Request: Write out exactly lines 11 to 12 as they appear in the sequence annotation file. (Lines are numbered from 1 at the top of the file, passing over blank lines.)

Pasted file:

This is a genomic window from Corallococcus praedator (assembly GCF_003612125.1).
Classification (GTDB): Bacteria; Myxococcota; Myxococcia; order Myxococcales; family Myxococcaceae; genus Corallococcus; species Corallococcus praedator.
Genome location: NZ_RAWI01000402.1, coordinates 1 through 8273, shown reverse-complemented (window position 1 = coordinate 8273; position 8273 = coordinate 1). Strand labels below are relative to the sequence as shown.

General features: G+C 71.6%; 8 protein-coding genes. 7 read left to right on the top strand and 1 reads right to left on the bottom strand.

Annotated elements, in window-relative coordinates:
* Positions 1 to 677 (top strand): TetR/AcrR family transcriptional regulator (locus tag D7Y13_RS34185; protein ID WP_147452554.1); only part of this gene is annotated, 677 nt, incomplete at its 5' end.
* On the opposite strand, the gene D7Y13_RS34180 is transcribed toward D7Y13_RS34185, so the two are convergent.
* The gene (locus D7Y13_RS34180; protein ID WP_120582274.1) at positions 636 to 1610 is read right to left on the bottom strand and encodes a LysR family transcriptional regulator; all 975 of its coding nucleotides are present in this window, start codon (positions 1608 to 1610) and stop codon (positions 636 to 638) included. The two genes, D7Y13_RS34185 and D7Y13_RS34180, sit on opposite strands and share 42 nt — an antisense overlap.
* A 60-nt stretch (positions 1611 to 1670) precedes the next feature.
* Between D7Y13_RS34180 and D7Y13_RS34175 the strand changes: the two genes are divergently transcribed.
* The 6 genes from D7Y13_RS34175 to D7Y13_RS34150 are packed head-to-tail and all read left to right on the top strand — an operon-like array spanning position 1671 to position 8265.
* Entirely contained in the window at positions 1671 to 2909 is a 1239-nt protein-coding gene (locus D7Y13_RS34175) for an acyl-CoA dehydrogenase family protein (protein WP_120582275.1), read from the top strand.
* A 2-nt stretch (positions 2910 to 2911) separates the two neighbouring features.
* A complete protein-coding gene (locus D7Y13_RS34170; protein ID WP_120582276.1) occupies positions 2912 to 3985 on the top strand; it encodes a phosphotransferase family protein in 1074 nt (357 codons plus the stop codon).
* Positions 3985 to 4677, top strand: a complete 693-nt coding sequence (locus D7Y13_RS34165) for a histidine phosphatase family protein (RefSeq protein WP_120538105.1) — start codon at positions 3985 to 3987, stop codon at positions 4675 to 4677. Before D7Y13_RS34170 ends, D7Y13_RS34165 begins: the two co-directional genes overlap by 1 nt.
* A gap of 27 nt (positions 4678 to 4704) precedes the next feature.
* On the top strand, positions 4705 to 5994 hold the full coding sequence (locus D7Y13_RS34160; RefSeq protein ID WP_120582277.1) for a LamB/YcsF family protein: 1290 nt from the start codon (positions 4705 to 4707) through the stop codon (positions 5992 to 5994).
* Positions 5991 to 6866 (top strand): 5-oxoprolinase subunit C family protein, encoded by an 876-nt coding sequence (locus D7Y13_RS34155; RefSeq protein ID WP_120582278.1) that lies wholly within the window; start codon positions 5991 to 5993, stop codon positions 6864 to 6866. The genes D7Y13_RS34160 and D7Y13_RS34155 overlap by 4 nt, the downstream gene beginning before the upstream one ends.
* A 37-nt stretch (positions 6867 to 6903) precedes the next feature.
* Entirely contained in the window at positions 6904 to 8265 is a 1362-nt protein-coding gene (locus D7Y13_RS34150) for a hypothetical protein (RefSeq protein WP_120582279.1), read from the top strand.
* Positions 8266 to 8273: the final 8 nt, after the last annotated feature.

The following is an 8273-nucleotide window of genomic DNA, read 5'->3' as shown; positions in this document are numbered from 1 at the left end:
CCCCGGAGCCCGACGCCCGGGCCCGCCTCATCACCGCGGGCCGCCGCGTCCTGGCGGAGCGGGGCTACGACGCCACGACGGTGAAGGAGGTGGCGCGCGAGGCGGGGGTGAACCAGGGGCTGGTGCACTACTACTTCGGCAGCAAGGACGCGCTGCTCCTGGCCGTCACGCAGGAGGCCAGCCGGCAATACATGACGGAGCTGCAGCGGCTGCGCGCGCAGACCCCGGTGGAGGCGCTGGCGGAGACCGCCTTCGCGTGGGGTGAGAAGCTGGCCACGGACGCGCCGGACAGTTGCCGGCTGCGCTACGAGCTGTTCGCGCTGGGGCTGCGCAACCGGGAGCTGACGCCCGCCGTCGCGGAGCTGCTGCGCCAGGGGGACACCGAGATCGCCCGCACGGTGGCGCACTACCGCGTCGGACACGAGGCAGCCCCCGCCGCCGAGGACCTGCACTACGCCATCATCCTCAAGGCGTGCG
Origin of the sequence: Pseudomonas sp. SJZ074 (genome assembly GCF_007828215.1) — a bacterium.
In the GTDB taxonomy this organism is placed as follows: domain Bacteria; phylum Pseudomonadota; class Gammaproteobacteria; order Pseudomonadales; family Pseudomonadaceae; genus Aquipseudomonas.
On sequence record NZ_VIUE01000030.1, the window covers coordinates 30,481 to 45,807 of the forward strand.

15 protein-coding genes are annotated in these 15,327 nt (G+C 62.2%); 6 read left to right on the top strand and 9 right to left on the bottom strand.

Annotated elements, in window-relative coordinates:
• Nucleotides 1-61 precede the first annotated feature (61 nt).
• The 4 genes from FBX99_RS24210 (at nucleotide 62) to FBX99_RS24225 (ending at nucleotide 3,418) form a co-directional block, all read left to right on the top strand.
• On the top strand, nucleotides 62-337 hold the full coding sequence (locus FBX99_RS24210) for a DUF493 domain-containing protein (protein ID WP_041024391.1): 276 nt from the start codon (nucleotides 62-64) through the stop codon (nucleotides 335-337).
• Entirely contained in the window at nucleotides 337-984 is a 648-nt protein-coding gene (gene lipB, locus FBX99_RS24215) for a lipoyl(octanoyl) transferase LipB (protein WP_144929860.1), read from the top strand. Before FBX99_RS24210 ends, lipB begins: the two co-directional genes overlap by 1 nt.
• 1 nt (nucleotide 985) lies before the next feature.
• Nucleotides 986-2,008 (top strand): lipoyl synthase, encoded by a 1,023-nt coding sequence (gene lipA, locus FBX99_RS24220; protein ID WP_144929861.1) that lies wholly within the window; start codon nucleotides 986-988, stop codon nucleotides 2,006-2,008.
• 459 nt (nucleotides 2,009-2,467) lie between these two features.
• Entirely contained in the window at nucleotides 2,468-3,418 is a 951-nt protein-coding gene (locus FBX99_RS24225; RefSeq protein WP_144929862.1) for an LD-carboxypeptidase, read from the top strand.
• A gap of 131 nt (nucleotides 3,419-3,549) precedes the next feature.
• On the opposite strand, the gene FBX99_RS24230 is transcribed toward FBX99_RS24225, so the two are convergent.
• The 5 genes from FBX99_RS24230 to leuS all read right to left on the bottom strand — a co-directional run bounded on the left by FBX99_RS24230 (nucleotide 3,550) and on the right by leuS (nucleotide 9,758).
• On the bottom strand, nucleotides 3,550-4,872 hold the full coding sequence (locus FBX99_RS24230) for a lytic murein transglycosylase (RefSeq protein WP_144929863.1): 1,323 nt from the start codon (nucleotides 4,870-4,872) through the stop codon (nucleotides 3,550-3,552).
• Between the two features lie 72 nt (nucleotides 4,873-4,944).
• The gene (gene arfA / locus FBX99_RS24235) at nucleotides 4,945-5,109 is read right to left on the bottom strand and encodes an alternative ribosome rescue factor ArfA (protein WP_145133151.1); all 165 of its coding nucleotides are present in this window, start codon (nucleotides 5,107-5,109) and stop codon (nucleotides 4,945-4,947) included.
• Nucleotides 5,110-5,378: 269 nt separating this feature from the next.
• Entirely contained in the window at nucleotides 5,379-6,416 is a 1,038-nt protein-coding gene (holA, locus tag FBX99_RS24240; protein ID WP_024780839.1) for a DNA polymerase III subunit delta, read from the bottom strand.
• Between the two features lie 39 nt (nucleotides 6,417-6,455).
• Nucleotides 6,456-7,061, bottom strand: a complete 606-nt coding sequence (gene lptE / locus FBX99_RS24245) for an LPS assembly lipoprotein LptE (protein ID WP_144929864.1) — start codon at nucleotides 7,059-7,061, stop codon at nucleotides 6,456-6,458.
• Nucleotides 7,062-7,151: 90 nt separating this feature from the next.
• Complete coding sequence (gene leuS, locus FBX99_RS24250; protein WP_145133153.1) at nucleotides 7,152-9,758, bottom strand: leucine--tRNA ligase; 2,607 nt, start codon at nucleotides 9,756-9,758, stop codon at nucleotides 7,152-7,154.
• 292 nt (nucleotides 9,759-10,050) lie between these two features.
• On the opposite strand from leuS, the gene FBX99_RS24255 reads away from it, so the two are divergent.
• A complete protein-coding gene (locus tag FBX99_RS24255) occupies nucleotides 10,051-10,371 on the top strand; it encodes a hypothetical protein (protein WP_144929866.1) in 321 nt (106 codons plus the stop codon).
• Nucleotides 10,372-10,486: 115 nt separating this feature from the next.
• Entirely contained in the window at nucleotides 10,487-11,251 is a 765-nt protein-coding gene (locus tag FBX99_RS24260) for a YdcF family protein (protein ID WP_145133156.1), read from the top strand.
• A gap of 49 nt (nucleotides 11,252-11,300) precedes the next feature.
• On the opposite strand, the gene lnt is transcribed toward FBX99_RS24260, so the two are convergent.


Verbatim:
* The 6 genes from D7Y13_RS34175 to D7Y13_RS34150 are packed head-to-tail and all read left to right on the top strand — an operon-like array spanning position 1671 to position 8265.
* Entirely contained in the window at positions 1671 to 2909 is a 1239-nt protein-coding gene (locus D7Y13_RS34175) for an acyl-CoA dehydrogenase family protein (protein WP_120582275.1), read from the top strand.